Jump to content

Cburkhardt

Members
  • Content Count

    549
  • Joined

  • Last visited

  • Days Won

    17

Cburkhardt last won the day on September 14 2023

Cburkhardt had the most liked content!

Community Reputation

388 Excellent

1 Follower

About Cburkhardt

  • Rank
    Skipper and Assistant Scoutmaster

Profile Information

  • Gender
    Male
  • Location
    District of Columbia
  • Biography
    Founding Scoutmaster and now Assistant Scoutmaster of Scouts BSA Troop 248 for Girls in District of Columbia. Skipper of Sea Scout Ship for young adults in District of Columbia. AOL/Eagle/Quartermaster/Vigil as Scout. Past Positions: District Chairman, Area Venturing Advisor (Central), Council VP (Abraham Lincoln, Springfield IL), Region Membership Chair (Central), National Venturing Committee V Chair, National Second Century Society Chair, Area President (Central Region Area 8), National Income Development Chair, Council President (Pathway to Adventure, Chicago), National Advisory Council, Assistant Webelos Den Leader.

Recent Profile Visitors

4320 profile views
  1. Realistic National Leaders Willing to Take Action. Those who served as principal national BSA leaders in the last two decades have addressed simultaneous diminishing membership, financial decline, an angry cultural left, and angry cultural right, hostile litigation over membership standards and child sexual abuse, a worst-case relationship with the press, angry volunteers with every imaginable complaint, disappointed councils, departure of national chartered organization membership, diminished brand equity, hostile youth service competitors and reorganization bankruptcy. With perfect hindsig
  2. Outdoors and Camps. Our movement teaches our young people how to master the outdoors. The thought of heading outdoors for the weekend is very positive and that helped us get through the difficulties. Some of our camps approach matching the beauty of our national parks. This is what comes to mind for many when they think of Scouting.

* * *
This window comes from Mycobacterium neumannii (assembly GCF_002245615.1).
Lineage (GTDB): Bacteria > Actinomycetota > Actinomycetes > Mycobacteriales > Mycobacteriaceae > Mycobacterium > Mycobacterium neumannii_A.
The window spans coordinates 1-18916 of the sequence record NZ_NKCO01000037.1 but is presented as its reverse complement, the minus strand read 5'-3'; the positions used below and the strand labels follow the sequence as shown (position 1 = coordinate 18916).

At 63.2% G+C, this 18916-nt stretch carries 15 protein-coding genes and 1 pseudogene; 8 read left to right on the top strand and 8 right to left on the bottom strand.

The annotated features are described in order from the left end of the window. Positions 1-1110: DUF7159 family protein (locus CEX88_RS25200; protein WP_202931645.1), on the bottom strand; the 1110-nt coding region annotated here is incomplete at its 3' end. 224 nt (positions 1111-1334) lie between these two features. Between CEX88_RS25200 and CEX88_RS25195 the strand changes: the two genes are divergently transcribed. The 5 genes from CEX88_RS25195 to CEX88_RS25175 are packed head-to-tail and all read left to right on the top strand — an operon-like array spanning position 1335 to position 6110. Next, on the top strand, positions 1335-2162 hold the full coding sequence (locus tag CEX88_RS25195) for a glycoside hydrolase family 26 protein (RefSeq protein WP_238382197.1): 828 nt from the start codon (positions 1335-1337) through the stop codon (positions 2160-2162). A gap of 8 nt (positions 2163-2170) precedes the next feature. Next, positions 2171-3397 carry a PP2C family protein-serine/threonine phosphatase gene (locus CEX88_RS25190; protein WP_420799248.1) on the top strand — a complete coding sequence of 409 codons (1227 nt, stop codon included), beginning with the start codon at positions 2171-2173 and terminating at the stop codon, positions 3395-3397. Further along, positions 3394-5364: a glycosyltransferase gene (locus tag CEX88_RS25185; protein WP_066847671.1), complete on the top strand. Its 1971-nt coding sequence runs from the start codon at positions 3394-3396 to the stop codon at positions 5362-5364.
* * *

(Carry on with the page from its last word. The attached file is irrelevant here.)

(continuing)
3. We are Inexpensive. The annual expense of involvement in our Troop is about $1,000 per year. That includes annual national dues, our council program fee, summer camp and fees for troop participation (campouts, etc.). That is under $100/month, which in my experience as a parent is indeed quite inexpensive. You cannot name another youth organization that provides anywhere near that deal for a quality year-around experience. My Sea Scout Ship is a bit more (around $1,200/year). So yes, we are inexpensive. Our unit always supported the Friends of Scouting effort, so our families cont
  4. I think the fundamental activity of the BSA, which is working with and helping to form the character of young people, is an underlying reason why we continue to move forward. As long as we are believed to be doing a good job on this, we continue to have support. We cannot take that support for granted though. Local volunteers are the face of the BSA. People and parents know and like our local volunteers. They generally have good reason to trust them Another key attribute of the BSA which has led to survival is that it is a local organization. Local chartered organizations with l
  5. What is it about the BSA that has allowed it to survive? The BSA as a whole (from the unit through national levels) has processed significant challenges during the past thirty years. For purposes of this posting I include the discrimination lawsuits (Dale v. BSA, etc.), changes to membership standards, institution of YPT, youth abuse lawsuits, inclusion of girls in Cubs and Scouts, COVID, bankruptcy, establishment of the Summit and rebranding. It would seem impossible for a not-for-profit organization to survive such a combination – yet the BSA moves forward. What attributes of t
  6. New name is good, but our mission remains most important As a lifetime BSA Scout and Scouter I have done it all in every program as a youth and adult – and at all levels of the movement. Today I’m a unit leader of a Sea Scout Ship, having turned-over the Scoutmaster position of an all-girl Troop I formed in 2019. I’ll be attending our District of Columbia roundtable tonight (yes, the “District” is its own “District”) and will enjoy hearing feedback about the name change from our local folks. I continue to be consistently optimistic about the future of the BSA. This, despite the im
  7. Councils are intended to support Units. A unit exists to work with a Chartered Organization to operate unit programming for young people. A council exists to grow, improve and preserve Scouting at the unit level through its professional and volunteer staff. It also exists to provide program opportunities that a unit cannot conduct by itself (like summer camp and certain activities). Councils exist to protect the overall organization and members (especially youth) by assuring adherence to policies on things like advancement, life safety and YPT. Essentially, councils exist to serve units,